Investors reacted harshly Monday to news that Boeing will slash production of the 737 MAX, punishing the company’s share price and sending shock waves up and down the aerospace supply chain.

Boeing said Friday after the end of market trading that it would reduce the output of the beleaguered 737 MAX aircraft by around 20 percent, to 42 per month from the current rate of 52 per month, as it struggles with the continued fallout over two fatal 737 MAX crashes.

Boeing’s share price plunged by just over 5% Monday morning, to a low of $371.86, before closing down 4.4% at $374.25, as markets weighed the implications of the cuts for an aircraft program that is expected to account for nearly a third of Boeing’s future revenues.

Monday’s stock-price swoon represented a total loss for investors of nearly $9.4 billion, and cut Boeing’s total market value to $211.4 billion. It was the fifth-largest price decline for Boeing stock in the volatile period since the crash of Lion Air Flight 610 on Oct. 29.

The production cuts won’t mean any layoffs for the 12,000 or so workers at the Renton plant where the 737 MAX is assembled, the company said. But they do add to concerns that Boeing is facing a longer-than-expected delay in getting the grounded MAX aircraft back into the skies — or in meeting its own ambitious production goals.

Before the second crash of a 737 MAX — Ethiopian Airlines Flight 302, on March 10 — Boeing was planning to raise MAX output to 57 a month.

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Investors also worry that production cuts will hurt companies that supply Boeing with engines, wings, fuselages and other parts for the 737 MAX. Friday’s decision “will most certainly have an impact on the supply chain, considering many suppliers had been prepping for the rate to climb to 57 [per] month in June 2019,” wrote Robinson Humphrey, an analyst at SunTrust.

Spirit AeroSystems, the Wichita, Kan.-based maker of the 737 fuselage, saw its stock price fall Monday by more than 5%. Other suppliers’ shares also dipped.

One problem, analysts said, is that suppliers may need many months to reduce their own output by the 20% or so reflected by Boeing’s cut.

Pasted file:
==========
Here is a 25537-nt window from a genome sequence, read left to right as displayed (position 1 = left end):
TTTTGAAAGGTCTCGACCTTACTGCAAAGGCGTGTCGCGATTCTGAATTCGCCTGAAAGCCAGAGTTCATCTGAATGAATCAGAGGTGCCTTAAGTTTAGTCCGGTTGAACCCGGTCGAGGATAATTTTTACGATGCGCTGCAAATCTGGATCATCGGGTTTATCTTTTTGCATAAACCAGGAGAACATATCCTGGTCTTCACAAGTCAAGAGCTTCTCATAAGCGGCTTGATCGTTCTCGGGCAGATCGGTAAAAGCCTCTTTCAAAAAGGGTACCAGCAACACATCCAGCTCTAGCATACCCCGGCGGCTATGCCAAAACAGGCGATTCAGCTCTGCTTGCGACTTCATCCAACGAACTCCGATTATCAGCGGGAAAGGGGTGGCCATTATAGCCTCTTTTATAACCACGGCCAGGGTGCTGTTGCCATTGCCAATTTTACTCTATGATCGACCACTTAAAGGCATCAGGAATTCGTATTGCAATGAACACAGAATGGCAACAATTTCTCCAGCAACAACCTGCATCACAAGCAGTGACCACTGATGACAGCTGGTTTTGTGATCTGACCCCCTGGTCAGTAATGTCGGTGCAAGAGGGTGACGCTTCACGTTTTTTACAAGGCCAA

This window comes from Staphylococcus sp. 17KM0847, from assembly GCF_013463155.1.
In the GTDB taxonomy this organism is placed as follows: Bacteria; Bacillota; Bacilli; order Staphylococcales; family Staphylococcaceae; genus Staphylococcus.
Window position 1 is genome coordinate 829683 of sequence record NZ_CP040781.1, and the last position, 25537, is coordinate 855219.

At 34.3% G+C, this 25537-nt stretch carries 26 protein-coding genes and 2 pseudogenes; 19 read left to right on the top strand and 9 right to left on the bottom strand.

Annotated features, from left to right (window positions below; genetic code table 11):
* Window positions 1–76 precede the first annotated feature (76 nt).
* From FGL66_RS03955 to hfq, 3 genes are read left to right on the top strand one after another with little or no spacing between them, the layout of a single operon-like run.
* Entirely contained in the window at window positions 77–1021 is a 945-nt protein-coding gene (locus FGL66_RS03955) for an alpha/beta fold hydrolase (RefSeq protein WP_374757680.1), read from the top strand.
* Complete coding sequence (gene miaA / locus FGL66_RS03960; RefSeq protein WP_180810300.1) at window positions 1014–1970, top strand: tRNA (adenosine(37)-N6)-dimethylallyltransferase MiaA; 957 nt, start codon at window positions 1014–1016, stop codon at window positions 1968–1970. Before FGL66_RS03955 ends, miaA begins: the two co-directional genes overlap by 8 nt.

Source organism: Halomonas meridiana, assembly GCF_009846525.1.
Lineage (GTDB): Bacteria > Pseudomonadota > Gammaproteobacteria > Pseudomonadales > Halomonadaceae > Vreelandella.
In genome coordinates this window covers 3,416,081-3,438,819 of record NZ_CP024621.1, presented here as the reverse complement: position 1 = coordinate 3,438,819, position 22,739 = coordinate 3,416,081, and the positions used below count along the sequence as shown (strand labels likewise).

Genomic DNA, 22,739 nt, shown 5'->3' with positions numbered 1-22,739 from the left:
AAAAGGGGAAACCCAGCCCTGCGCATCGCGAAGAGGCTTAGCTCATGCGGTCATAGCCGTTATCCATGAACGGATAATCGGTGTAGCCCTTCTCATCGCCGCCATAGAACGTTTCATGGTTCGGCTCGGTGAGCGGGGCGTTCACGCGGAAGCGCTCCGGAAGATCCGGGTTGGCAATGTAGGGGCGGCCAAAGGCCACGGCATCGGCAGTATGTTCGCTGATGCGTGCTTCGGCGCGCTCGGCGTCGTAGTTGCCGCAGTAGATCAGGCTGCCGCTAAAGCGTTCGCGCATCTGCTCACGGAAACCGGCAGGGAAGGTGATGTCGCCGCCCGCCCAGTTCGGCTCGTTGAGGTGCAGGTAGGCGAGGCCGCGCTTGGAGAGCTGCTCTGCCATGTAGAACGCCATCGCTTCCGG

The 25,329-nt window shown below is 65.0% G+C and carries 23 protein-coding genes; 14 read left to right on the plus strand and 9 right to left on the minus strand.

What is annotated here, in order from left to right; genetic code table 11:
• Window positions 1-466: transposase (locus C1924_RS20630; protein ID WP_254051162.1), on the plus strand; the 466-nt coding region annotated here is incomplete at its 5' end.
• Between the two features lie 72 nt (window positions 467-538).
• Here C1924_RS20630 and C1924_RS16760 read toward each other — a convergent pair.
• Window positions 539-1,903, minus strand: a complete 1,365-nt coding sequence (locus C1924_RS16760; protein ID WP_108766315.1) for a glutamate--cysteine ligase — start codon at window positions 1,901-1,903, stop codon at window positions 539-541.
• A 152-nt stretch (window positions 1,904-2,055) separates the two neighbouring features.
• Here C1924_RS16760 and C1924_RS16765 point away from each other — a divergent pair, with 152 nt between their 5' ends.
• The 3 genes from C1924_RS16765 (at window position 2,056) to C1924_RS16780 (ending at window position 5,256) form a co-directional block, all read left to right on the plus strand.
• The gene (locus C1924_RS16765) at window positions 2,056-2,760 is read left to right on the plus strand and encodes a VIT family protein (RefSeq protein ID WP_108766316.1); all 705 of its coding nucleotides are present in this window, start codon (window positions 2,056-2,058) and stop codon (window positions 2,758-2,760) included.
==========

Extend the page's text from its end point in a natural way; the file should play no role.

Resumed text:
In fact, some suppliers aren’t cutting production. On Friday, Spirit AeroSystems announced it “will maintain its 737 deliveries to Boeing at the current rate of 52 shipsets per month.”

Spirit said it would store the “accumulated 737 MAX shipsets at its facilities,” and those “shipsets will then be transferred to Boeing to support their production plan.” Spirit said it will also try to minimize impacts to its own workforce by suspending all new hiring and by cutting contractors and overtime.

Neither Spirit nor Boeing would disclose whether Boeing will pay for shipsets that Spirit produces but does not ship. “We will be working directly with our suppliers on their production plan to minimize operational disruption and financial impact of the production rate change,” Boeing spokesman Peter Pedraza said in an email Monday.

Another worry: how the cuts will weigh on Boeing’s own customers, such as carriers and aircraft leasing companies.

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Southwest Airlines, which boasts one of the biggest MAX fleets of any carrier, saw its share price fall by nearly 2.5% on Monday. The airline is reportedly contemplating the extra expense of “purchasing or leasing used [Boeing]-737s” to replace its grounded MAX aircraft, noted Savanthi Syth, an industry analyst with Raymond James.

Carriers are likely to demand that Boeing cover any extra costs related to the grounding.

Despite the negative reaction by the market, many analysts say Boeing’s long-term outlook remains positive. A software fix for the MAX flight-control system is said to be imminent. Boeing’s backlog for the MAX still is around 4,600 orders.

Some analysts even think the production cuts might actually help Boeing.

CFM International JV, a joint venture of General Electric and Safran Group that makes the engines for the MAX, was already struggling to meet Boeing’s demand for the new LEAP engines used on the MAX, according to Bernstein Research.

Bernstein speculates that those difficulties help explain why Boeing averaged just 33 aircraft per month from its Renton plant in January and February.

The decision to cut its output, Bernstein wrote, “should help Boeing bring the supply chain fully on track.”

Boeing even got a little good news on Monday.

Early in the day,  Reuters reported that China Aircraft Leasing Group Holdings (CALC), had suspended its order for 100 of the MAX aircraft until the resolution of safety concerns. The Reuters report cited an article published Monday by the South China Morning Post that cited a statement by Chen Shuang, CEO of the Hong Kong-listed CALC.

But late Monday, Reuters posted a second story that contradicted the Post article and reported that Shuang had been misquoted. “Our company currently does not have plans to change our Boeing aircraft orders,” a CALC spokeswoman told Reuters.

 

This story has been updated to include new information from Reuters about an order of 100 MAX aircraft from China Aircraft Leasing Group Holdings that Reuters had originally reported as being suspended.